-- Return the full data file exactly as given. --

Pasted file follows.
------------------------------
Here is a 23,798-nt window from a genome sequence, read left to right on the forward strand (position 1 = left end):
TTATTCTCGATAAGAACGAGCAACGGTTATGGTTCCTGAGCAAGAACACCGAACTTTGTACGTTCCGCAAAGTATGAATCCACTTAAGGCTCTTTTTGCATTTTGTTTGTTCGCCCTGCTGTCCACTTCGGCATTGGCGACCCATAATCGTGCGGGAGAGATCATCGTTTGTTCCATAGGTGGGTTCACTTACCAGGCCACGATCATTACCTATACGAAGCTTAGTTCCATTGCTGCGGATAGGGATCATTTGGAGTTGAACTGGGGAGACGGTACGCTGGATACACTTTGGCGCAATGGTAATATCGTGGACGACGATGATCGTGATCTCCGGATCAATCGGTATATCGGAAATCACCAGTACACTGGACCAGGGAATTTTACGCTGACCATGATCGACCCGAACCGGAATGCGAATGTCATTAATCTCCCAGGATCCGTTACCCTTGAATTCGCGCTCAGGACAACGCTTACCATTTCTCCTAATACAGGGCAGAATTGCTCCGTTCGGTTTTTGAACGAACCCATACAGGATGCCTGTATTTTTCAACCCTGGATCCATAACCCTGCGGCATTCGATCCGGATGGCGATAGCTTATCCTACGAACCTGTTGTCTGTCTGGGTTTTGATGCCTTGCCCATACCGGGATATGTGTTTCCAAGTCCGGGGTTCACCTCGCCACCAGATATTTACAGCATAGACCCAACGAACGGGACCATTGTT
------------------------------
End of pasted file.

Here is a 23,798-nt window from a genome sequence, read left to right on the forward strand (position 1 = left end):
TTATTCTCGATAAGAACGAGCAACGGTTATGGTTCCTGAGCAAGAACACCGAACTTTGTACGTTCCGCAAAGTATGAATCCACTTAAGGCTCTTTTTGCATTTTGTTTGTTCGCCCTGCTGTCCACTTCGGCATTGGCGACCCATAATCGTGCGGGAGAGATCATCGTTTGTTCCATAGGTGGGTTCACTTACCAGGCCACGATCATTACCTATACGAAGCTTAGTTCCATTGCTGCGGATAGGGATCATTTGGAGTTGAACTGGGGAGACGGTACGCTGGATACACTTTGGCGCAATGGTAATATCGTGGACGACGATGATCGTGATCTCCGGATCAATCGGTATATCGGAAATCACCAGTACACTGGACCAGGGAATTTTACGCTGACCATGATCGACCCGAACCGGAATGCGAATGTCATTAATCTCCCAGGATCCGTTACCCTTGAATTCGCGCTCAGGACAACGCTTACCATTTCTCCTAATACAGGGCAGAATTGCTCCGTTCGGTTTTTGAACGAACCCATACAGGATGCCTGTATTTTTCAACCCTGGATCCATAACCCTGCGGCATTCGATCCGGATGGCGATAGCTTATCCTACGAACCTGTTGTCTGTCTGGGTTTTGATGCCTTGCCCATACCGGGATATGTGTTTCCAAGTCCGGGGTTCACCTCGCCACCAGATATTTACAGCATAGACCCAACGAACGGGACCATTGTT